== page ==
The recent Social Housing Project highlighted the “public outcry over the lack of affordable housing in central Cape Town.” 

This, like in many big cities across the country, is a huge issue that many low to middle income earning workers face.

Read moreCan you actually survive on a minimum wage of R3 500?

The hardworking, lower to middle class earners are being pushed further away to the outskirts, while the city centres are being populated by the rich and budding tourist industry.

This automatically means longer days and less money when you add the time and cost of commuting.

And while higher earning counterparts can choose whether or not they want to sacrifice a larger contribution of their salary and live more central in order to avoid long commutes and high travel costs, us lower earners often don’t have the choice. 

So to figure out where I could stretch my salary most, we asked a few of our friends throughout SA how much they were paying in terms of rent: 

Cape Town 

Two Bedroom flat in Newlands: R10 000
One bedroom (in commune of 5 rooms) in Gardens: R7500
One bedroom flat, no parking in Gardens:  R12000
1.5 bedroom flat, one bathroom in Tamboerskloof: R1600

                  Image: Apartment block in Gardens, Cape Town

Johannesburg

One bedroom (garden unit) in Paulshof: R6000
Two bedroom flat in Oakdene: R8000
Four bedroom house, two bathrooms, large garden in Heidelberg: R5800
Two bedroom townhouse in Parkmore; Sandton:  R14 000 
Three bedroom house, large garden and small outhouse, in Ontdekkerspark; Roodepoort:  R 7500.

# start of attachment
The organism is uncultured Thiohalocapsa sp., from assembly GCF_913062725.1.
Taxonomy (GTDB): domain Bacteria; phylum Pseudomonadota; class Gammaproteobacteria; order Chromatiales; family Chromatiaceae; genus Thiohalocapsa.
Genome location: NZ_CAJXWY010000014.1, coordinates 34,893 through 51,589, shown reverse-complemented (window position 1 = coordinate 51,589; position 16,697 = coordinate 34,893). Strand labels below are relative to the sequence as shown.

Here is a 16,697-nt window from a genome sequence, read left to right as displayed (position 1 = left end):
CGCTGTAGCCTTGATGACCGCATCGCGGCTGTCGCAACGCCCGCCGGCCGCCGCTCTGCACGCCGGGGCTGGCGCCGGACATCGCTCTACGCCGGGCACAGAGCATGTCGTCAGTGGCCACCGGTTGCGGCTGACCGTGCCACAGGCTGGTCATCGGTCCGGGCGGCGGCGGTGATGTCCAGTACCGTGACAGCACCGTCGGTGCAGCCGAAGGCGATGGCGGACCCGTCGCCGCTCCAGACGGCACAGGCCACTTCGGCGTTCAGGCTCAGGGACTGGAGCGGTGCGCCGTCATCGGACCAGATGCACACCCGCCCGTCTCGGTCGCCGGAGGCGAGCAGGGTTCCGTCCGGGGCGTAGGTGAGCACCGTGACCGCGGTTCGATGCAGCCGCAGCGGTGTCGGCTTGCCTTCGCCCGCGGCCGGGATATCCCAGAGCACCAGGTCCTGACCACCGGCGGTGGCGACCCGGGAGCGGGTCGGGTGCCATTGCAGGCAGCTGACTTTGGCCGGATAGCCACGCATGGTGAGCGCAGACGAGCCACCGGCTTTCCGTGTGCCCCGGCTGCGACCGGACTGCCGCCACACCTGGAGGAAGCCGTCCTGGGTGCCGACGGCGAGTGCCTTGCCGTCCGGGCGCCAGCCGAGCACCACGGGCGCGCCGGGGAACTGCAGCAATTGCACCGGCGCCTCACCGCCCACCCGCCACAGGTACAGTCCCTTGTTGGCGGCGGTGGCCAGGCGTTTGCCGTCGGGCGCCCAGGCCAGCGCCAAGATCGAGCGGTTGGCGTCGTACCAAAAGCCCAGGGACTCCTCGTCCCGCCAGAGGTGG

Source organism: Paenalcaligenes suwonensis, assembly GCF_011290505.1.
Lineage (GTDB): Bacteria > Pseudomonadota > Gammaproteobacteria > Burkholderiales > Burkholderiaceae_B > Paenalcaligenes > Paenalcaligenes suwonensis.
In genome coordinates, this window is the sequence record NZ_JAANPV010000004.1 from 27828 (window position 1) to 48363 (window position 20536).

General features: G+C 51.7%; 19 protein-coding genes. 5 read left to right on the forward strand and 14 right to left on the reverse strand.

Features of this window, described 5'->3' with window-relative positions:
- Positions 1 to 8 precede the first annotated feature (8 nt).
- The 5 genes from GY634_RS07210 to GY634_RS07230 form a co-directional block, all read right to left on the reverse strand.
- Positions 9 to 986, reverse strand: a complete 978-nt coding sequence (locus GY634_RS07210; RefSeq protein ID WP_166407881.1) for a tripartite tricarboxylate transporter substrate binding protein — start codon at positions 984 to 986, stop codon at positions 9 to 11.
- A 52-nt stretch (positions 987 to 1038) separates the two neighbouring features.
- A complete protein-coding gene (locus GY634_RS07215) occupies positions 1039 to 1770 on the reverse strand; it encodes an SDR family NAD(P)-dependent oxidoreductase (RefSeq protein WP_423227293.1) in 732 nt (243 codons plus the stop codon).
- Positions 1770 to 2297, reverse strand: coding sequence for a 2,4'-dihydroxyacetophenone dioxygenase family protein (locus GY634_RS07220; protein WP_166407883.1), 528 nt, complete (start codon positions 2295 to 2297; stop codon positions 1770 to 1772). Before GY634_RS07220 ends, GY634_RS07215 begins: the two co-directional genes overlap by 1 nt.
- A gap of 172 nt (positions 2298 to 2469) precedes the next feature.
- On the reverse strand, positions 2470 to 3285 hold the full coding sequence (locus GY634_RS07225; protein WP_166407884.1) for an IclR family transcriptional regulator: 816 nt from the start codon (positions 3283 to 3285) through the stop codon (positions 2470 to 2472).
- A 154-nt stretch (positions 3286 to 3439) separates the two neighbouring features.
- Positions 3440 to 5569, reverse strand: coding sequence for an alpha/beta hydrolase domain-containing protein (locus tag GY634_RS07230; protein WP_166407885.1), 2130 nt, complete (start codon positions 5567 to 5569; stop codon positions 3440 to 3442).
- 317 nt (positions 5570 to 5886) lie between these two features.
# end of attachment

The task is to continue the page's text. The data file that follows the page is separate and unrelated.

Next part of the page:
Two bedrooms, one bath in Centurion: R5500
Two bedrooms, one bath, one garage in Soweto: R3800

                   Image: Apartment block in Parkmore, Sandton

                   Image: House in Roodepoort, Johannesburg

Midrand 

Two bedroom flat, 1 bathroom in Noordwyk: R8000

Pretoria

Two bedrooms, one bathroom, carport (including water and electricity) in Pretoria East: R6000
One bedroom (commune) in Brooklyn: R4000
Two bedroom flat, two bathrooms in Moreletapark: R7500

Two bedroom flat, one garage in Sunnyside: R5500

Four bedroom house in Mamelodi: R5600

                   Image: Apartment block in Moreleta Park

Bloemfontein
One bedroom (2 room studio) in Universitas R4500
One bedroom (shared house of 5) in Universitas: R2500
Three bedroom (townhouse) in Pentagonpark: R7900
One bedroom (shared house of 10) in Universitas, Bloemfontein: R3320

Potchestroom
1 bedroom, 1 bathroom in Waterberry Estate: R3500

Kimberley 
1 bedroom, 1 bathroom in Carters Glen: R3800

                   Image: Apartment in Kimberley, Free State

It's clear that the closer you are to the action, the more you pay. And based on this, even in cheaper areas of the country it looks like I’m faced with two options: buying food and being able to afford to get to work each day vs living under a roof. Because how are you supposed to do both?

No wonder there is such a high number of millennials living with their parents...

With no option to buy a house (this will have to be an entirely different article altogether, but spoiler alert: it doesn’t look good!) it seems as though South Africans are all just victims to this monopoly of increasingly higher and more competitive rental costs! 

And me, I’m still couch surfing.

We'd love to hear from you, Tell us how much you pay towards rent

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